Servier best method & amendment

Servier has lost what may be its last round[1] in the arginine perindopril litigation against Apotex. Servier began the litigation back in 2007. Ultimately, it lost with its patent being found invalid on the ground that Servier had failed to disclose the best method of performing the invention. After that ruling, Servier applied to amend its patent to include the best method. Its application failed on discretionary grounds. Now, we have the Full Court’s decision dismissing Servier’s appeal from that refusal.

Best method

Servier’s first argument was that, following the High Court’s Kimberley-Clark decision, all s 40(2)(a) required was a disclosure sufficient to enable a skilled person to produce something within each claim without new invention or additions or prolonged study of matters presenting initial difficulty. Servier argued that there was no separate and independent requirement to disclose the “best method”.

After an extensive review of the case law, the Full Court rejected that argument, ruling that disclosure of the best method was indeed a separate requirement. In this case, Servier had failed to comply with that requirement.

Claim 1 of the patent was for the arginine salt of perindopril. There had been an earlier patent for perindopril and sodium and maleate salt forms had been identified. According to the Specification, the arginine salt form had particular stability advantages in conditions of heat and humidity which resulted in longer shelf life and permitted the use of less expensive forms of packaging. The achievement of these advantages, however, could be affected by the method of production. The Specification described the claimed arginine perindopril only as being produced by “a classical method of salification”.

The experts agreed this description of how to prepare the salt was “pregnant with ambiguity” and following from this evidence the trial judge had found this description was “wholly inadequate” and did not:

allow the skilled addressee to follow a routine process of deduction from that description because it leaves open too many variables.

Servier itself had used two different methods before the filing date – the 1986 method and the 1991 method – and another method – the 2002 study – after the priority date. The evidence showed that the method of salification used and variables such as the solvent used and whether and when to stir significantly affected the properties of the resulting salt, including its stability.

Accordingly, the Full Court upheld the trial judge’s conclusion that Servier had not disclosed the best method known to it of performing the invention.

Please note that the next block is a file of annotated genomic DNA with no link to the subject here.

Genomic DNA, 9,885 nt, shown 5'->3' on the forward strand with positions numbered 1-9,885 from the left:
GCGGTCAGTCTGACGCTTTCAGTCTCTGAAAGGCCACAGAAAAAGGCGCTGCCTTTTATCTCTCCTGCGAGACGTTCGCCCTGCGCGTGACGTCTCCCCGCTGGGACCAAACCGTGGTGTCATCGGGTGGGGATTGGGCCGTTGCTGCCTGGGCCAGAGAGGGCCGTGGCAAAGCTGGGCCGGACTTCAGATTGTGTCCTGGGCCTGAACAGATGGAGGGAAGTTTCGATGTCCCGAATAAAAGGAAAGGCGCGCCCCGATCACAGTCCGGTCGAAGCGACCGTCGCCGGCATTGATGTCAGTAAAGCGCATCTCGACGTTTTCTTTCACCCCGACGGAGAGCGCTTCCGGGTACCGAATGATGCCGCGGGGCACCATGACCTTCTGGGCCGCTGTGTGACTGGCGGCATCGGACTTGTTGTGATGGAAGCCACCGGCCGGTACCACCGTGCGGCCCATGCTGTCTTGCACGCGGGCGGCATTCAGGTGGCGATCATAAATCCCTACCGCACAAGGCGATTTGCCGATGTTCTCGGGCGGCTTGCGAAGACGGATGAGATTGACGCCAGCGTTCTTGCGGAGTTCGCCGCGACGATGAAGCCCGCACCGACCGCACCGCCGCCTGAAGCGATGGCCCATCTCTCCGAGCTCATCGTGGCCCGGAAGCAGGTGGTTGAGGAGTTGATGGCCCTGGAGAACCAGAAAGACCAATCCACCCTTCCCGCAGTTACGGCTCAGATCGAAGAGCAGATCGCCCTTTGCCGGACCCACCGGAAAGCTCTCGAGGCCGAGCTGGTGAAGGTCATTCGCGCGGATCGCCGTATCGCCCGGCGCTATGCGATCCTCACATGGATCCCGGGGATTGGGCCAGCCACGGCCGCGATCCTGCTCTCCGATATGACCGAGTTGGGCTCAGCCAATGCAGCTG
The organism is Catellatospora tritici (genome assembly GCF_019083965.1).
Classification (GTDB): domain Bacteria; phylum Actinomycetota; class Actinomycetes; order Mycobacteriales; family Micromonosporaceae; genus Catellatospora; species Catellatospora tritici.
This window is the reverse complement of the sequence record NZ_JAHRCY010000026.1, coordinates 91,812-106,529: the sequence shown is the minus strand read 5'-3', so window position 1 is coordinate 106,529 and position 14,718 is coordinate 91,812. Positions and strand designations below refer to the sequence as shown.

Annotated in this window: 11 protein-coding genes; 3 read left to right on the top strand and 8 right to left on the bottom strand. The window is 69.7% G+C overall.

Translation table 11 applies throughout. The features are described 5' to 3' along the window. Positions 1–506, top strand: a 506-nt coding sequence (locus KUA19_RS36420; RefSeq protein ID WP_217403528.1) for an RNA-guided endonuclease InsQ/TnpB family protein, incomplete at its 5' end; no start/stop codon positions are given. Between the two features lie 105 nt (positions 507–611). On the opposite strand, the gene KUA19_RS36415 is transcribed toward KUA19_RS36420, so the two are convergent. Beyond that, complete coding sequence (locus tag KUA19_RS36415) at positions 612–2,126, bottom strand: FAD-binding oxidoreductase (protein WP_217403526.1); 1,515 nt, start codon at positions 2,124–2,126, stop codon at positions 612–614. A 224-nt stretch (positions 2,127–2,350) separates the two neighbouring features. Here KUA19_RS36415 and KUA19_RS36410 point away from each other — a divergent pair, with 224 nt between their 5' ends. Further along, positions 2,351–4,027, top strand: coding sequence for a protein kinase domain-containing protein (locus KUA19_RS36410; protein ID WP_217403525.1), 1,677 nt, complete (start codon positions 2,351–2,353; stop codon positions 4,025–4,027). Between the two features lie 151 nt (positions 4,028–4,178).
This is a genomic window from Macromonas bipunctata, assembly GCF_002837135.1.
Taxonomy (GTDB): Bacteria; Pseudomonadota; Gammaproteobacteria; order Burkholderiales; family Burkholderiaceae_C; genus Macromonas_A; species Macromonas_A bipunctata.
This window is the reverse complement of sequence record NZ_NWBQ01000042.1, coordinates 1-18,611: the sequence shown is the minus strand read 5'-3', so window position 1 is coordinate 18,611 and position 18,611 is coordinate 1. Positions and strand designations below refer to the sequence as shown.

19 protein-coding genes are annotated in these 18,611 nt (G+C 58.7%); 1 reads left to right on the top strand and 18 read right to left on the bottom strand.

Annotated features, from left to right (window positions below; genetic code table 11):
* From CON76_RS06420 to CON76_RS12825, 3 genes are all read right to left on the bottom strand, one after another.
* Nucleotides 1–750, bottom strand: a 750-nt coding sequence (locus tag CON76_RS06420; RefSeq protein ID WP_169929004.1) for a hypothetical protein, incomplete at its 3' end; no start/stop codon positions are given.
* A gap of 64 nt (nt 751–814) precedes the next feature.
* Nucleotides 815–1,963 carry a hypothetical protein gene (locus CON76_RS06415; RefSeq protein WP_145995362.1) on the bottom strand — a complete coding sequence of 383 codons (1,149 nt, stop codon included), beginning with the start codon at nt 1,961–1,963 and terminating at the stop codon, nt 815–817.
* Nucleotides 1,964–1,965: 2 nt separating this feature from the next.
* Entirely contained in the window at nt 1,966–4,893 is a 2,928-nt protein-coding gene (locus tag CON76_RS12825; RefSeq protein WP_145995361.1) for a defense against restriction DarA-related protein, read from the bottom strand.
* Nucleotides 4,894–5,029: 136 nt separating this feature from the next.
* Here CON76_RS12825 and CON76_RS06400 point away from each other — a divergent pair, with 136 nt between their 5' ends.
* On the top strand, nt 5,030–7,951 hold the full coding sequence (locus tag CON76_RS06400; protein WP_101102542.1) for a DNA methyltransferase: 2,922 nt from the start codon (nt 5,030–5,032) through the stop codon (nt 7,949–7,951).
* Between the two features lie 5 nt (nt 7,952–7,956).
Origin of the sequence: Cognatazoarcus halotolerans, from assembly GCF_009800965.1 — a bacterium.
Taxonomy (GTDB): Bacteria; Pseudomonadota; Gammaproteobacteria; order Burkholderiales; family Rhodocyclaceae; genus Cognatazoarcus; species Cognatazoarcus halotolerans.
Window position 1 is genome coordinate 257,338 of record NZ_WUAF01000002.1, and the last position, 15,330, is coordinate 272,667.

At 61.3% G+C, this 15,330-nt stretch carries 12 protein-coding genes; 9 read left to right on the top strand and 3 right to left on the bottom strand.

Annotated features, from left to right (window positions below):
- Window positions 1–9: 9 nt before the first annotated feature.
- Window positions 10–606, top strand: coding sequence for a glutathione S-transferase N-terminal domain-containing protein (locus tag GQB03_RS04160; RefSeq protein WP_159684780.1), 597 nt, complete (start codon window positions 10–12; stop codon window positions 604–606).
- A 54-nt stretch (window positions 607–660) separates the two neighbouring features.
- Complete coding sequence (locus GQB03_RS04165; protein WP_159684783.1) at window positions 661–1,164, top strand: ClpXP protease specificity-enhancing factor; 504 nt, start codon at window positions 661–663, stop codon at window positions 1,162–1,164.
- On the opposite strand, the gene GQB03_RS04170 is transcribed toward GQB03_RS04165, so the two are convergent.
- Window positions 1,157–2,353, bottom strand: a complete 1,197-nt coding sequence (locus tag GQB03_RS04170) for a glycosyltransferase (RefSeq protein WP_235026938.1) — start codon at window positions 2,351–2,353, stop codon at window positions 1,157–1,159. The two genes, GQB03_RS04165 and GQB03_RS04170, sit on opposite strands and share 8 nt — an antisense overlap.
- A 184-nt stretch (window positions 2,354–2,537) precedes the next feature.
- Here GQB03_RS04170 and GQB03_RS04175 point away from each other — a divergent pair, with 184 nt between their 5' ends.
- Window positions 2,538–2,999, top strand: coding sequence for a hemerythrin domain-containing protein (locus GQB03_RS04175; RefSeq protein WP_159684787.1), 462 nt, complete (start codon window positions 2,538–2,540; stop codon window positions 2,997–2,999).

Amendment

Servier had applied after the trial to amend the Specification to add the best method.

The Full Court affirmed the Pfizer Full Court’s ruling that the best method requirement required disclosure of the best method of performing the invention known to the applicant at the filing date. However, it was possible to remedy a failure to disclose the best method by amendment of the Specification made after the filing date.

The Full Court agreed with the trial judge that the amendment power under s 105 could be invoked even after trial and judgment finding all claims invalid. While there was a proprietal interest in being allowed to amend, it was still necessary for the patentee to satisfy the Court that discretionary grounds did not warrant exclusion.

In this case, however, discretionary grounds warranted refusal. Back in 2004, the examiner had issued a report as a result of which Servier’s patent attorney had advised Servier to include a description of the method of manufacture of arginine perindopril, even if it was well known. The inhouse instructor replied “we will see later”.

Although there was no suggestion of bad faith on the part of the inhouse instructor, the Full Court upheld the trial judge’s conclusion that the inhouse instructor’s decision to ignore the advice of her Australian patent attorney was not reasonable.

The Full Court considered that there was no error of principle in the trial judge’s rejection of the length of the delay as otherwise warranting rejection of the application. However, they would appear themselves have felt the trial judge had been overly generous.

Finally, the Full Court allowed Apotex’ appeal from the trial judge’s order that Apotex pay 66% of Servier’s costs. Rather, Servier should pay 40% of Aptex’ costs of the revocation proceeding and 75% of Aptex’ costs of the amendment proceedings.

Les Laboratoires Servier v Apotex Pty Ltd [2016] FCAFC 27 (Bennett, Besanko and Beach JJ)


  1. Barring (potentially) a special leave application.  ?